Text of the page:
ECB List of Failing Banks Shrinks If You Read Small Print (Bloomberg)
Most of the lenders that failed the European Central Bank’s balance-sheet test have been let off for good behavior. Only eight banks haven’t already plugged capital gaps or satisfied the ECB with plans to shrink, out of 25 found with a shortfall. That means just 6.35 billion euros ($8 billion) remains from a 25 billion-euro hole, and half of that is in Italy. The ECB, releasing results of its year-long bank audit yesterday, said investors should focus on the insight they’ve gained into lenders’ books instead.
Monte dei Paschi’s Stress-Test Failure Opens Door to Possible Merger, Sale (WSJ)
Banca Monte dei Paschi di Siena SpA has emerged as one of Europe’s most troubled banks after a health check by European regulators found it needs €2.1 billion ($2.66 billion) in fresh capital…Shares in the bank tumbled around 15% in Milan on Monday before trading was suspended amid the heavy losses. Trading in the stock was initially delayed amid a surge in sell orders. Shares in Italy’s other big loser from the stress tests, Banca Carige , also tanked, falling 17% before trading was suspended. Later Monday morning Italy’s market regulator Consob banned short selling of Monte dei Paschi shares until Tuesday evening.
Greece Puts a Happy Face on Stress Test Results (Dealbook)
As Greece continues trying to claw its way out of its debt hole, the results of the European Central Bank’s review of the country’s lenders were hailed in Athens on Sunday — because they were not worse. The review indicated that two big Greek banks have capital needs of 2.69 billion euros, or $3.4 billion, in additional capital to be sufficiently able to weather any likely financial storm or economic crisis. The calculations were based on the state of the lenders at the end of 2013. Coming up with additional capital might be achievable, and Athens officials said the relatively small amount was a sign that their country’s fragile economy was on course to recovery after a six-year recession and €240 billion in international bailouts. The bank review ‘‘surpassed all expectations,’’ Prime Minister Antonis Samaras said Sunday, adding, ‘‘Step by step, on stable foundations, we are emerging from the crisis.’’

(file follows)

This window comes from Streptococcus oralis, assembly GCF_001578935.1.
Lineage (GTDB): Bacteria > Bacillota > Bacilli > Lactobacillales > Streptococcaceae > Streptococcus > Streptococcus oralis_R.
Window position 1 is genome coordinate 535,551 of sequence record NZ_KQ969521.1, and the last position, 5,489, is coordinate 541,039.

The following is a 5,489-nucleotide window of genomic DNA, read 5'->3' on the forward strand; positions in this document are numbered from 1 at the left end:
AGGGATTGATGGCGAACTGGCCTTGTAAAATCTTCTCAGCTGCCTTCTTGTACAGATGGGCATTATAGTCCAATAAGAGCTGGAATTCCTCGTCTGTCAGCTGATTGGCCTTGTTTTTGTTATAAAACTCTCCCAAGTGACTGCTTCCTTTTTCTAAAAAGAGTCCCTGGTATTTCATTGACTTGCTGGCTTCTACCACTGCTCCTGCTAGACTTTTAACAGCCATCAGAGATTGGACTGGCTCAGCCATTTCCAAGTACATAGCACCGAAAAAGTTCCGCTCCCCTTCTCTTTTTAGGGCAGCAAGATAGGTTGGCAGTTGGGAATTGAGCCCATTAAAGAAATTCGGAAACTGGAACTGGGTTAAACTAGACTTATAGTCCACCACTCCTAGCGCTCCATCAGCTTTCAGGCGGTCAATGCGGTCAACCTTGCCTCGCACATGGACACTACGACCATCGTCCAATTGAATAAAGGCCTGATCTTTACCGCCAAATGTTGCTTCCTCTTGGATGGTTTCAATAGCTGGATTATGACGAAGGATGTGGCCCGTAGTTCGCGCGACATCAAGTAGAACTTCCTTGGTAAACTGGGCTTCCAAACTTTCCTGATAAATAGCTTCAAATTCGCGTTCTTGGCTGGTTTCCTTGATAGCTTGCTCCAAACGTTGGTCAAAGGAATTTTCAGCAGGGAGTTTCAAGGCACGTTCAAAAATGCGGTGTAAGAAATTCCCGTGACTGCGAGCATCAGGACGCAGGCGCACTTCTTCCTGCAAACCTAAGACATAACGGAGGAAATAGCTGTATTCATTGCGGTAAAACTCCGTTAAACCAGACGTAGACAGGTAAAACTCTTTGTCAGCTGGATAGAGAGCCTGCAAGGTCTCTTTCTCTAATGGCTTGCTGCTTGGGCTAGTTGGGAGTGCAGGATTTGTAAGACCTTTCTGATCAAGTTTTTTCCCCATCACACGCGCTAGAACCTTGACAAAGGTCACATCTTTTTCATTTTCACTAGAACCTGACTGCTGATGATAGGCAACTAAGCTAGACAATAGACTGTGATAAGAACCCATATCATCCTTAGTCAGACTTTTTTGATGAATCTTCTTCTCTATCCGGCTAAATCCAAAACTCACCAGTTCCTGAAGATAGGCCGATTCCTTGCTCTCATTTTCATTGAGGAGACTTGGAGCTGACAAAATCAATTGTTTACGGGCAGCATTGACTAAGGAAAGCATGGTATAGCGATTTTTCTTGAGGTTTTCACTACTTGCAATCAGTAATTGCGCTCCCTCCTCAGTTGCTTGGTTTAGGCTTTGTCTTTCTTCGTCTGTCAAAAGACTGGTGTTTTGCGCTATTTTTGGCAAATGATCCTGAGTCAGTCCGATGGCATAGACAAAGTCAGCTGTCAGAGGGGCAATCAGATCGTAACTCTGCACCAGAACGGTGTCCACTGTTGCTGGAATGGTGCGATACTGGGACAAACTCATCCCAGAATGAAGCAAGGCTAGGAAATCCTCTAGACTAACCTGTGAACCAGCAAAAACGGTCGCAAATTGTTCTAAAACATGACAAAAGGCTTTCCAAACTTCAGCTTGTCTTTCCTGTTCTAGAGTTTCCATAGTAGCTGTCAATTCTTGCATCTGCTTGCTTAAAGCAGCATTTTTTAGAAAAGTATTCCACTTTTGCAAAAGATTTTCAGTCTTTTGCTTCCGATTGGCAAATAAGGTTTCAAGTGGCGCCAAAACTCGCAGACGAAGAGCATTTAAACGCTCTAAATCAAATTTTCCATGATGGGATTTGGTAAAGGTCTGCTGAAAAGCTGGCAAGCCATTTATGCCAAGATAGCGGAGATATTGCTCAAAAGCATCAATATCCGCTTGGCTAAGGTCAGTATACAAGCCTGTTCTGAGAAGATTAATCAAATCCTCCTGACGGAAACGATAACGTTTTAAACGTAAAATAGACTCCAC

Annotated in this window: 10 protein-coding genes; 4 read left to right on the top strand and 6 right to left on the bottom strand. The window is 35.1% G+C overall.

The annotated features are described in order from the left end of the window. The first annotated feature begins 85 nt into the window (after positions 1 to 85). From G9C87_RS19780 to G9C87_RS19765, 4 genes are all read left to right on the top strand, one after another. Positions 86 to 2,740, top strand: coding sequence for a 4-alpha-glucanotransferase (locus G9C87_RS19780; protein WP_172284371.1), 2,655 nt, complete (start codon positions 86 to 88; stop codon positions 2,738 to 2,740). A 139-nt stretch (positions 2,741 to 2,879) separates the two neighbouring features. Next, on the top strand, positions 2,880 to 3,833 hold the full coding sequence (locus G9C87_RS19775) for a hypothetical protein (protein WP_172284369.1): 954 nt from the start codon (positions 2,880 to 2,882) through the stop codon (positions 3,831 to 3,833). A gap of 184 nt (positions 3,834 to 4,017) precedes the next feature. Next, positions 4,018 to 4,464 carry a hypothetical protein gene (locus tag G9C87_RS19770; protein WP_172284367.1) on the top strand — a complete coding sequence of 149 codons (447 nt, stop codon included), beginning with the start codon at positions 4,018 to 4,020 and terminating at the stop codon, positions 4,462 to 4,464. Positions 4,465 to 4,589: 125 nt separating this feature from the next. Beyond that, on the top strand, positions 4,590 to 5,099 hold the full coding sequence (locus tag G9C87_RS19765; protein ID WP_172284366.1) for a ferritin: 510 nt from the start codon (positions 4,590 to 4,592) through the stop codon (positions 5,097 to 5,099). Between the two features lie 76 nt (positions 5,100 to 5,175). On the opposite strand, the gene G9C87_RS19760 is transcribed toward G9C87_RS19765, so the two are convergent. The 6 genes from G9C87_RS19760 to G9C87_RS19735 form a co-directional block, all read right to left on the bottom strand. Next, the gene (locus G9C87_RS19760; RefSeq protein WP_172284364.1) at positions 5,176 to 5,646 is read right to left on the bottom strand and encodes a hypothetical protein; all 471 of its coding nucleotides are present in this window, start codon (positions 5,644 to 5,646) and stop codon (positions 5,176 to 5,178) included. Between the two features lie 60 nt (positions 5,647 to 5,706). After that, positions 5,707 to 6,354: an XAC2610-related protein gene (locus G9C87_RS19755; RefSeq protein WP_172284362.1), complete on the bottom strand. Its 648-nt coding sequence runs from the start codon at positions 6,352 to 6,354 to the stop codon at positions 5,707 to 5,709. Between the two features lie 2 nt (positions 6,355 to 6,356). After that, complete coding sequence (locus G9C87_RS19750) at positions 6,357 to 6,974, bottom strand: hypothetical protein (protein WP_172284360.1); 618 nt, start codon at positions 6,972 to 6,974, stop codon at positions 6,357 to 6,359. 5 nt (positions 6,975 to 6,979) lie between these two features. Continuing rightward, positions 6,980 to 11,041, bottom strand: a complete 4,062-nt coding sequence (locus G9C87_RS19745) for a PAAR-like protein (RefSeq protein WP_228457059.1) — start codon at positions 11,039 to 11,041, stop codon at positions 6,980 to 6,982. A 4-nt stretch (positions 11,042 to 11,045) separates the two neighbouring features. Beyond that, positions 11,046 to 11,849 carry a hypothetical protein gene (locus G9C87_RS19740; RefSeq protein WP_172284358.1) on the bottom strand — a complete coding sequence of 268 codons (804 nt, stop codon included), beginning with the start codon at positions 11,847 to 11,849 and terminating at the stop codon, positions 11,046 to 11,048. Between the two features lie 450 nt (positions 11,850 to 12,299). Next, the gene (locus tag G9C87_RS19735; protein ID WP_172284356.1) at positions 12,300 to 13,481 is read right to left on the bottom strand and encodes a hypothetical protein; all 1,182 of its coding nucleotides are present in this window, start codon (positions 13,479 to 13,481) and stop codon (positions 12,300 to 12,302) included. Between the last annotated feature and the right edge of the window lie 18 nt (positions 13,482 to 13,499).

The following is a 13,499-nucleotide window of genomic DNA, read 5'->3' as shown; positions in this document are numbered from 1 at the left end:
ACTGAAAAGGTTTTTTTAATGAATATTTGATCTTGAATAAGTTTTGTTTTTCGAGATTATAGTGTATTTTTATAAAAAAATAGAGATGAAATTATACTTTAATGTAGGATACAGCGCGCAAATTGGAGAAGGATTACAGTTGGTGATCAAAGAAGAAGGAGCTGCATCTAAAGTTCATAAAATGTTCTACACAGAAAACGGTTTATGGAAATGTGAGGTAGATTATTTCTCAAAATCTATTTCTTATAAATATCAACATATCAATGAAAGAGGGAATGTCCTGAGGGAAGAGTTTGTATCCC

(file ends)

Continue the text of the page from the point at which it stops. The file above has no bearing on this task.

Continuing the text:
Hedge-Fund Manager’s Combative Style Pays Off (WSJ)
Keith Meister takes things personally. The burly and at times combustible hedge-fund manager, tipped off that his expensive coup d’état of the board of corporate landlord CommonWealth REIT could be imperiled by a proposed last-minute tweak to Maryland state law, didn’t just send one of his 24 employees: He flew down to Annapolis himself last April to lobby against it. Months later, mired in related shareholder lawsuits there and in Delaware, Mr. Meister appeared in court himself for nearly every hearing. Mr. Meister’s eventual triumph at CommonWealth—as well as quieter efforts to transform companies ranging from the energy-pipeline operator Williams Cos. to lender Fidelity National Financial Inc. —is earning the former right-hand man to Carl Icahn a reputation of his own. The 41-year-old’s hedge-fund firm, Corvex Management LP, bankrolled partly by about $1 billion from George Soros, is also outperforming nearly all of its activist-investor peers.
BofA Mortgage Settlement Stalls Over SEC Political Fight (Bloomberg)
In the Bank of America case, two Democratic commissioners are balking at granting the firm’s request for relief, said the people, who asked not to be named because SEC negotiations with companies aren’t public. SEC Chair Mary Jo White, the swing vote, isn’t participating in the discussions due to a conflict, they said. With the two Republicans on the other side, the commission is locked in a stalemate.
Man Allegedly Wanders Drunk To Wrong Home, Gets In Bed With Stranger (AP)
A Connecticut man was arrested after police say he wandered into the wrong home drunk and got in bed with a stranger, who woke up startled and called 911. Police say the incident happened early Saturday morning at an apartment complex in Clinton. Officers say 26-year-old Tyler Sullivan of Haddam told officers he thought he was at his mother’s apartment, which is in the same complex. A man in the home said he told Sullivan to leave, but Sullivan refused. Police say Sullivan was still there when officers arrived. Sullivan was charged with trespassing and disorderly conduct. He was released on $1,000 bail and ordered to appear in Middletown Superior Court on Nov. 4. It’s not clear if Sullivan has a lawyer. Read more »